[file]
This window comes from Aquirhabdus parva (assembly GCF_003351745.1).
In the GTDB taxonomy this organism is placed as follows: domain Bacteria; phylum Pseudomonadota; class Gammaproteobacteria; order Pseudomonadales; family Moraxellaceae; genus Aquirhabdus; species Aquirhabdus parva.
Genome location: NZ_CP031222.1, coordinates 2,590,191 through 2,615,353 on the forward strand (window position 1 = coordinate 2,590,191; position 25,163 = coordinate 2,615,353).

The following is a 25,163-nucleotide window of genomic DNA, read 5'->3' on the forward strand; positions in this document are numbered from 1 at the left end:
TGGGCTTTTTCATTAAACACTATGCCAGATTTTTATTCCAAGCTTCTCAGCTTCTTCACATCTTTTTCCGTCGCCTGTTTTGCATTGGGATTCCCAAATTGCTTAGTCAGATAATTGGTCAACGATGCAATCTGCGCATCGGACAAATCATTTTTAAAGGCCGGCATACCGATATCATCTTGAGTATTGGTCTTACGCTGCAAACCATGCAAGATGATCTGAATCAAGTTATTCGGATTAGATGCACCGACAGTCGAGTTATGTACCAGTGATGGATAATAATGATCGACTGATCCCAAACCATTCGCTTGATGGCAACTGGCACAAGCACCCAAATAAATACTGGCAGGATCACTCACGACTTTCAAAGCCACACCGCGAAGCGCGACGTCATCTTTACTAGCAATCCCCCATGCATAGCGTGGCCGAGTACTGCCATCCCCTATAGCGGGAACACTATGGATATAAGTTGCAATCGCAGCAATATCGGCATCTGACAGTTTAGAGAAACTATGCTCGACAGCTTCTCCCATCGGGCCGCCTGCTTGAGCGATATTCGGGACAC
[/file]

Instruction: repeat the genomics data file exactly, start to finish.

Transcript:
This window comes from Aquirhabdus parva (assembly GCF_003351745.1).
In the GTDB taxonomy this organism is placed as follows: domain Bacteria; phylum Pseudomonadota; class Gammaproteobacteria; order Pseudomonadales; family Moraxellaceae; genus Aquirhabdus; species Aquirhabdus parva.
Genome location: NZ_CP031222.1, coordinates 2,590,191 through 2,615,353 on the forward strand (window position 1 = coordinate 2,590,191; position 25,163 = coordinate 2,615,353).

The following is a 25,163-nucleotide window of genomic DNA, read 5'->3' on the forward strand; positions in this document are numbered from 1 at the left end:
TGGGCTTTTTCATTAAACACTATGCCAGATTTTTATTCCAAGCTTCTCAGCTTCTTCACATCTTTTTCCGTCGCCTGTTTTGCATTGGGATTCCCAAATTGCTTAGTCAGATAATTGGTCAACGATGCAATCTGCGCATCGGACAAATCATTTTTAAAGGCCGGCATACCGATATCATCTTGAGTATTGGTCTTACGCTGCAAACCATGCAAGATGATCTGAATCAAGTTATTCGGATTAGATGCACCGACAGTCGAGTTATGTACCAGTGATGGATAATAATGATCGACTGATCCCAAACCATTCGCTTGATGGCAACTGGCACAAGCACCCAAATAAATACTGGCAGGATCACTCACGACTTTCAAAGCCACACCGCGAAGCGCGACGTCATCTTTACTAGCAATCCCCCATGCATAGCGTGGCCGAGTACTGCCATCCCCTATAGCGGGAACACTATGGATATAAGTTGCAATCGCAGCAATATCGGCATCTGACAGTTTAGAGAAACTATGCTCGACAGCTTCTCCCATCGGGCCGCCTGCTTGAGCGATATTCGGGACAC